AF&PA Backs Introduction of FLAME Act
March 12, 2009 - The American Forest & Paper Association (AF&PA) applauded the introduction of the Federal Land Assistance, Management, and Enhancement (FLAME) Act, legislation to help fund the suppression of catastrophic wildfires.
This important bipartisan bill, introduced in the House by Representatives Nick Rahall (D-WV), Raul Grijalva (D-AZ), Norm Dicks (D-WA), Greg Walden (R-OR), and Mike Simpson (R-ID), and in the Senate by Senator Jeff Bingaman (D-NM), Lisa Murkowski (R-AK), Barbara Boxer (D-CA), Ron Wyden (D-OR), Mark Udall (D-NM), Maria Cantwell (D-WA), Jon Tester (D-MT), and Tim Johnson (D-SD) creates a special fund within the U.S. Forest Service to cover emergency suppression costs for catastrophic wildfires. Currently, funds are often reallocated from other land management programs to fund fire suppression costs during severe fire years.
“Fixing the way the Forest Service pays for firefighting costs is a long-standing priority for our industry,” said Donna Harman, president and CEO of AF&PA.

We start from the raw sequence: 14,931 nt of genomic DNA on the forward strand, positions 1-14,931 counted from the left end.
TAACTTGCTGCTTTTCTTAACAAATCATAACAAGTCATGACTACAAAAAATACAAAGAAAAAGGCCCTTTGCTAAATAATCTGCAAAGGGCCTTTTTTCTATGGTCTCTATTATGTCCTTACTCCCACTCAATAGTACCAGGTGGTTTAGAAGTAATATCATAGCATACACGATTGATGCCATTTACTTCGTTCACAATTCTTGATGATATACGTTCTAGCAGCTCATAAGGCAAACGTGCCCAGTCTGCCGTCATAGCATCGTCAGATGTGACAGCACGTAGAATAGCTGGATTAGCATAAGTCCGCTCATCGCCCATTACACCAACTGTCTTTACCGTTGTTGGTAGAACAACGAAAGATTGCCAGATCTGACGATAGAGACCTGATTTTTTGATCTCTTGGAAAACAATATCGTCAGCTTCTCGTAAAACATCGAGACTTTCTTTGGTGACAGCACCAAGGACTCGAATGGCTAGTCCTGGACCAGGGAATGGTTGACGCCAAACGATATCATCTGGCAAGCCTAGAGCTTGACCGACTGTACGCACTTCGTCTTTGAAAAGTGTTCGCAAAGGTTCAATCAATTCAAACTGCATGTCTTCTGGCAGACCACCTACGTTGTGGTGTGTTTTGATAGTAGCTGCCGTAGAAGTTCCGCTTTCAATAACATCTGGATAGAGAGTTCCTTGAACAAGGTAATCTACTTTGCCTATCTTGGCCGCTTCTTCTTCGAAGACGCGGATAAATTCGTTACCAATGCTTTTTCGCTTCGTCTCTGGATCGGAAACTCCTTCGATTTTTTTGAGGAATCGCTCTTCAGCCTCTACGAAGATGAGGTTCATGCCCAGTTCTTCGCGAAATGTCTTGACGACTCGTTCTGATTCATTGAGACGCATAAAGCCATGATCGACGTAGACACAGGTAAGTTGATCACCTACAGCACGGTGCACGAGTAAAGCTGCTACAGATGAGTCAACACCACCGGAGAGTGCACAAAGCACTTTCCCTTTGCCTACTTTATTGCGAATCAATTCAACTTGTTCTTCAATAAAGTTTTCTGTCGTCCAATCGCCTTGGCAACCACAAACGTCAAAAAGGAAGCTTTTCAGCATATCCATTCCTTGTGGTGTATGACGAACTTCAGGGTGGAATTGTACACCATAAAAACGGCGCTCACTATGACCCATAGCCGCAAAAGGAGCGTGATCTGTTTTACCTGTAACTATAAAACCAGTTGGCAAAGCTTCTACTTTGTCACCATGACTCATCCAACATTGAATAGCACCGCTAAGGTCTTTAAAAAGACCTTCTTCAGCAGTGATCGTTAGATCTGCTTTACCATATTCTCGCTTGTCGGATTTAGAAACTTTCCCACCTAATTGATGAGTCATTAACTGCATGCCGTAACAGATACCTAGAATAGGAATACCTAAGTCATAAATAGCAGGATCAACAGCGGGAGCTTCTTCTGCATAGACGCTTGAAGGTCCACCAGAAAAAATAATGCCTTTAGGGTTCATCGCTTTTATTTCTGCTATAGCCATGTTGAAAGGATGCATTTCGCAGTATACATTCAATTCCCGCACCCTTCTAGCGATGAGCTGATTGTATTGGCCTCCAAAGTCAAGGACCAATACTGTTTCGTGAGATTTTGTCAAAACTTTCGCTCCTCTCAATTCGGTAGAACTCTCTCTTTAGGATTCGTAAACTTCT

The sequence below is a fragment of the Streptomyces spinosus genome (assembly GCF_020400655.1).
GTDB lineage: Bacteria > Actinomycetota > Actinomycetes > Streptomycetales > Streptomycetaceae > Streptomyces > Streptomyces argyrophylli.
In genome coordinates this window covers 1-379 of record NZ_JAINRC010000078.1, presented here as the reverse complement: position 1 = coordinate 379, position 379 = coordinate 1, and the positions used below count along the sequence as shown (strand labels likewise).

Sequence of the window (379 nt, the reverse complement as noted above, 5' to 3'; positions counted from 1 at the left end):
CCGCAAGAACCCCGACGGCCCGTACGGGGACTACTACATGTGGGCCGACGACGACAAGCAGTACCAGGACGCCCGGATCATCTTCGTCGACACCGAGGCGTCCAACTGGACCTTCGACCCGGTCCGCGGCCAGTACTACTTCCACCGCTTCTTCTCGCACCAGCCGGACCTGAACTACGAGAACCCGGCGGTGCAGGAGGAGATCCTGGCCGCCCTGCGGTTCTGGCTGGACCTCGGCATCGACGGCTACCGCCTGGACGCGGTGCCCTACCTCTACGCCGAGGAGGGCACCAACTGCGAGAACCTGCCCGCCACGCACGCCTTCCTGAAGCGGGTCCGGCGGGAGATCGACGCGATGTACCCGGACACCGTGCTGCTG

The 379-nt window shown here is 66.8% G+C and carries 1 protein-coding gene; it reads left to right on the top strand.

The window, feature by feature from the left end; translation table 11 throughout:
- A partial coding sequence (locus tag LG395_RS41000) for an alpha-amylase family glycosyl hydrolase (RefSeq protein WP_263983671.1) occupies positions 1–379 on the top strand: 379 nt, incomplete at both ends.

“The FLAME Act is a much better way to fund fire suppression costs because it establishes an emergency account that can be managed separately from the rest of the Forest Service budget. This provides adequate fire suppression funding without other programs having to suffer," Harman said.
“Without the FLAME Act it is extremely unlikely that the agency will be able to meaningfully implement a forest management program that restores forest health, prevents emissions of significant amounts of greenhouse gases, and maintains a strong forest products infrastructure,” Harman added.
Fire suppression costs now make up almost half of the Forest Service's discretionary budget and fire fighting has resulted in the reallocation of more than $2.2 billion in Forest Service funds between 1999 and 2003. Frequently, it takes years to get these funds repaid – if they are repaid at all – a practice which causes severe disruption in the delivery of every resource management program.
The FLAME Act would fund large fire costs without raiding important land management programs and would free up resources to accomplish other important forest health projects.